Flu viruses can kill people. African swine fever virus can kill pigs. And even the bees can't resist the virus too.
In the absence of effective anti-viral countermeasures, the study published in "Scientific Reports" by Washington State University, the US Department of Agriculture's Beltsville Agricultural Research Center, etc., came to the news that "Ganoderma Lucidum helps bee fight virus".
It turns out that Ganoderma lucidum does not distinguish between species in its curing function. It can treat both mammals and insects.
Bees also eat Ganoderma lucidum? Yes! Bees feed on trees with fungi (mushrooms) such as Reishi Mushroom and absorb the juice of fungal mycelium in wood.
This “biological instinct” of the bees has caused curiosity among researchers who have long been concerned about the health of bees – will bees get some therapeutic ingredients? After all, many studies in the past have confirmed that the active ingredients in fungi can exert antibacterial and antiviral effects.
Interestingly, the nature of the bee has long been discovered, but it has not been focused by the researchers. Until the past decade, the Colony Collapse Disorder (CCD) spreads around the world, and viral infection is considered to be one of thepossibleculprit. There is always a lack of effective countermeasures to prevent the virus from spreading in the bee colony, which makes the role of fungi such as Ganoderma lucidum on the health of bees become a topic of discussion in the scientific community.
After all, more than one-third of the world's fruits, nuts, and vegetables rely on bee pollination to produce fruit. Today, the number of bee colonies in the world has been reduced by more than 30% from a decade ago. The resulting agricultural and food crises are as urgent as the current climate crisis.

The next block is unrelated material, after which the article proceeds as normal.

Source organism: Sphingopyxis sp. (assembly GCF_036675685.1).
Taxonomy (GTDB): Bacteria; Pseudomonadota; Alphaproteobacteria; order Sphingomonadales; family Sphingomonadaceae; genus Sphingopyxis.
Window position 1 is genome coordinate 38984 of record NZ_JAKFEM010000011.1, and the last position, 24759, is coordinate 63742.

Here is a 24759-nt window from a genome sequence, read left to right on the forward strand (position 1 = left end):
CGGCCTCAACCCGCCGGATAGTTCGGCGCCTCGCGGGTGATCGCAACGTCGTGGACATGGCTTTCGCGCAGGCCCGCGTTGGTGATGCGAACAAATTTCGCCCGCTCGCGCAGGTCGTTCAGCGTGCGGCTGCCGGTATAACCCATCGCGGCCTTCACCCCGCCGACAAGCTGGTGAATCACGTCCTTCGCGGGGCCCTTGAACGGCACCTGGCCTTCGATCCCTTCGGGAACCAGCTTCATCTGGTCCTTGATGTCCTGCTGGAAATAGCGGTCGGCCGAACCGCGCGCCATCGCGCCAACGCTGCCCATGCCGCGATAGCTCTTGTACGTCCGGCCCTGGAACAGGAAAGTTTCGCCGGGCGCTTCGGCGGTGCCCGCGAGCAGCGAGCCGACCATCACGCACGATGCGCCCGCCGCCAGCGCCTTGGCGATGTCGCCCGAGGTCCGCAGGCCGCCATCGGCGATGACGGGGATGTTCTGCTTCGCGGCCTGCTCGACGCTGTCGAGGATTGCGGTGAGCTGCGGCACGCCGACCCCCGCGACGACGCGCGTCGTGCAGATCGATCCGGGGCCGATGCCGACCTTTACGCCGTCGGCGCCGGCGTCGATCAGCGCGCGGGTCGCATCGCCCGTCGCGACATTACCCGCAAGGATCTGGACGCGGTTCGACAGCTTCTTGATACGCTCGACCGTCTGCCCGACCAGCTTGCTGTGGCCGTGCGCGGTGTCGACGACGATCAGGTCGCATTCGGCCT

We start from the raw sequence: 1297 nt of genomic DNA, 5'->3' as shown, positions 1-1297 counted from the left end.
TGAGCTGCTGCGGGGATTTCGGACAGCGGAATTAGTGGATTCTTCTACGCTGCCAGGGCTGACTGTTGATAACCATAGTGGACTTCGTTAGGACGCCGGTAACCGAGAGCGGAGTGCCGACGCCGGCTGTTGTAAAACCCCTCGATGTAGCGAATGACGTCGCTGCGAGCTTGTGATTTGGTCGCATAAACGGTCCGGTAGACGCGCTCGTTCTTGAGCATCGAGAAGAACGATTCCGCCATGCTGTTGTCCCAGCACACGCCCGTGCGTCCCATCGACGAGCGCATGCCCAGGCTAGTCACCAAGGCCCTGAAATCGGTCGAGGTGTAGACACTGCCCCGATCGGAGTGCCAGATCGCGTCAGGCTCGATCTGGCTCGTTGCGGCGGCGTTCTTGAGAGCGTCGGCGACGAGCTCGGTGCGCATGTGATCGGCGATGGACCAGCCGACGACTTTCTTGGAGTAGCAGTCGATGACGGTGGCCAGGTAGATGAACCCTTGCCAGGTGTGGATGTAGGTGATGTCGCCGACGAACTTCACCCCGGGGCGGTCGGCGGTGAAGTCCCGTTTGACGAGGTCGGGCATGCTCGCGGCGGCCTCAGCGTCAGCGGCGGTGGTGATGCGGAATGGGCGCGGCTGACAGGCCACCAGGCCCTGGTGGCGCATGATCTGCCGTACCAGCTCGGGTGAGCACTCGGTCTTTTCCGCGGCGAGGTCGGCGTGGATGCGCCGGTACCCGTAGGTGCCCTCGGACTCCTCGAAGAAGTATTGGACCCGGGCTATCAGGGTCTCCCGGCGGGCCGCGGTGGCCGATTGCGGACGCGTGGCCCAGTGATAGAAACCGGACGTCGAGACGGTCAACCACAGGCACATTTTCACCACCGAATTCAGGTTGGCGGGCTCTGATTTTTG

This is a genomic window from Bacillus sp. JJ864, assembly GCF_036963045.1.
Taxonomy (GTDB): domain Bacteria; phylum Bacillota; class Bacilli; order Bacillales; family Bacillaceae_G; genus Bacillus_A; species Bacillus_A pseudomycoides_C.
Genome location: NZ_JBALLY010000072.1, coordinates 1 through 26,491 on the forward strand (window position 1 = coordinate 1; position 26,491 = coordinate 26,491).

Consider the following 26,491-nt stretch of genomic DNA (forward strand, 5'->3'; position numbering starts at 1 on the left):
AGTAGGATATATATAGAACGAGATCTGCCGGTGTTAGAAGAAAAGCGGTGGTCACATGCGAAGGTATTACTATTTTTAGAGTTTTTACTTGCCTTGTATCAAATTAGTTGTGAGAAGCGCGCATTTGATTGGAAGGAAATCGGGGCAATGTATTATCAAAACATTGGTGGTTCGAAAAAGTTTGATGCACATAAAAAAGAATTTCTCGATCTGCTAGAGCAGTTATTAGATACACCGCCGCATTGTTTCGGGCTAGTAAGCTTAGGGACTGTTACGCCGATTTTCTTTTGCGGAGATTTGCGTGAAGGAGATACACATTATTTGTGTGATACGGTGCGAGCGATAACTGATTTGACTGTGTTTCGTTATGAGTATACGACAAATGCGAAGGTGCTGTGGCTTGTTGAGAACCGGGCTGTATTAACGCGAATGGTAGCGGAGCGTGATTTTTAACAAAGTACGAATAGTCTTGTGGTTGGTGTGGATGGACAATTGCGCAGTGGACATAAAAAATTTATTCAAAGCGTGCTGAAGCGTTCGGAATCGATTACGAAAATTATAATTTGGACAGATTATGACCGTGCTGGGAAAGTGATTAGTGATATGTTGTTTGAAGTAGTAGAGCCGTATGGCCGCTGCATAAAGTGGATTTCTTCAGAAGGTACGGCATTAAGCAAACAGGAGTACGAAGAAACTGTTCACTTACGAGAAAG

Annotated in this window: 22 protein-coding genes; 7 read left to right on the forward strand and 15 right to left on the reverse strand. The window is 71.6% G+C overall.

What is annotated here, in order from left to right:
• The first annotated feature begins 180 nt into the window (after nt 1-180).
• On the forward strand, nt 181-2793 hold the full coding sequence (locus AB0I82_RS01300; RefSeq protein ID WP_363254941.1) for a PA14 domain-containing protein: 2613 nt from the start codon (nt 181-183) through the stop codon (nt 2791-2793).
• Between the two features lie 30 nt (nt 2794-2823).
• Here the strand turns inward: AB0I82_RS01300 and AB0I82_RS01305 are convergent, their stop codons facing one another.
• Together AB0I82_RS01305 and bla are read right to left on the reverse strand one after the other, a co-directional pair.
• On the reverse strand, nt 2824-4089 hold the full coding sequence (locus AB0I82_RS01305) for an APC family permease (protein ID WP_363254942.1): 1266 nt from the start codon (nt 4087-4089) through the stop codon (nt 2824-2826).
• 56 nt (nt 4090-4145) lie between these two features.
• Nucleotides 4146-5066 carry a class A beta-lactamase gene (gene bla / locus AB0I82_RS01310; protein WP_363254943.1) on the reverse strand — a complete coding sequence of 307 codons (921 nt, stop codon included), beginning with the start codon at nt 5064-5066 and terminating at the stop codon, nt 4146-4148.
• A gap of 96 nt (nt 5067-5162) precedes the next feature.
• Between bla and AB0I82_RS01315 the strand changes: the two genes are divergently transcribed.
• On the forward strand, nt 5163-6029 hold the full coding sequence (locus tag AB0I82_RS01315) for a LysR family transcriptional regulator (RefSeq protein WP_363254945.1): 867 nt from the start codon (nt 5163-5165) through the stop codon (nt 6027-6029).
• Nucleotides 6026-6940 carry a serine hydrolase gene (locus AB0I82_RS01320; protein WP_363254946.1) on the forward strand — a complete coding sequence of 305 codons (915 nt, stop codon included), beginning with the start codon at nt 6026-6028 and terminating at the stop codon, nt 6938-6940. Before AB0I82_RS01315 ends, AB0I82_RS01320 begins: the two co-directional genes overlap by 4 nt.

In October 2018, the University of Washington State University and the US Department of Agriculture's Beltsville Agricultural Research Center jointly published a study in the "Scientific Reports" to confirm that Ganoderma mycelium extracts can be used to feed bees. Such a practice can effectively inhibit the number of viruses in bees in a short time. it is a "practicable" hope for maintaining the health of bees.
The two viruses selected for this study were the deformed wing virus (DWV) and the lake sinai virus (LSV).
The former is widely found in bees of various ethnic groups. Infected bees not only deform and shrink their wings, but also shorten their life span, reduce food intake, and reduce immunity. The latter mainly parasitize honeybees in Europe and the United States. The more bees in the colony get infected and the more virus the bees carry, the more the number of the colonies will shrink.
It is a fact that the number of bees has become less and less in the past 100 years, but it has never disappeared so quickly and so widespread as in the past decade. Viral infection is considered to be one of the main causes of threats to the survival of bees.
Bees can be infected with viruses, either from each other during pollination (picking up nectar) (eating the virus left on pollen by the last bee) or from parasites carrying the virus.
For the most important western honeybees in Europe and America, Varroa mite is the most important medium for infecting viruses. At least 10 kinds of viruses are currently found on the body of the varroa mite, including DWV and LSV which pose the greatest threat to the health of bees.
In the absence of a "direct anti-viral" method, using acaricide became the main solution for the farmers to control the spread of the virus in the bee colony, but the killing effect of the drug seems to be getting weaker, because varroa mites have become resistant to such synthetic chemicals, so how to maintain the number of bee colonies has become the biggest headache for beekeepers.
Now, through the above research, as long as a certain dose of Lingzhi mycelium extract is added to the syrup of feeding bees, the amount of virus in the bees can be reduced in a short time, which is an undoubtedly simple, convenient, cost-effective, and feasible approach.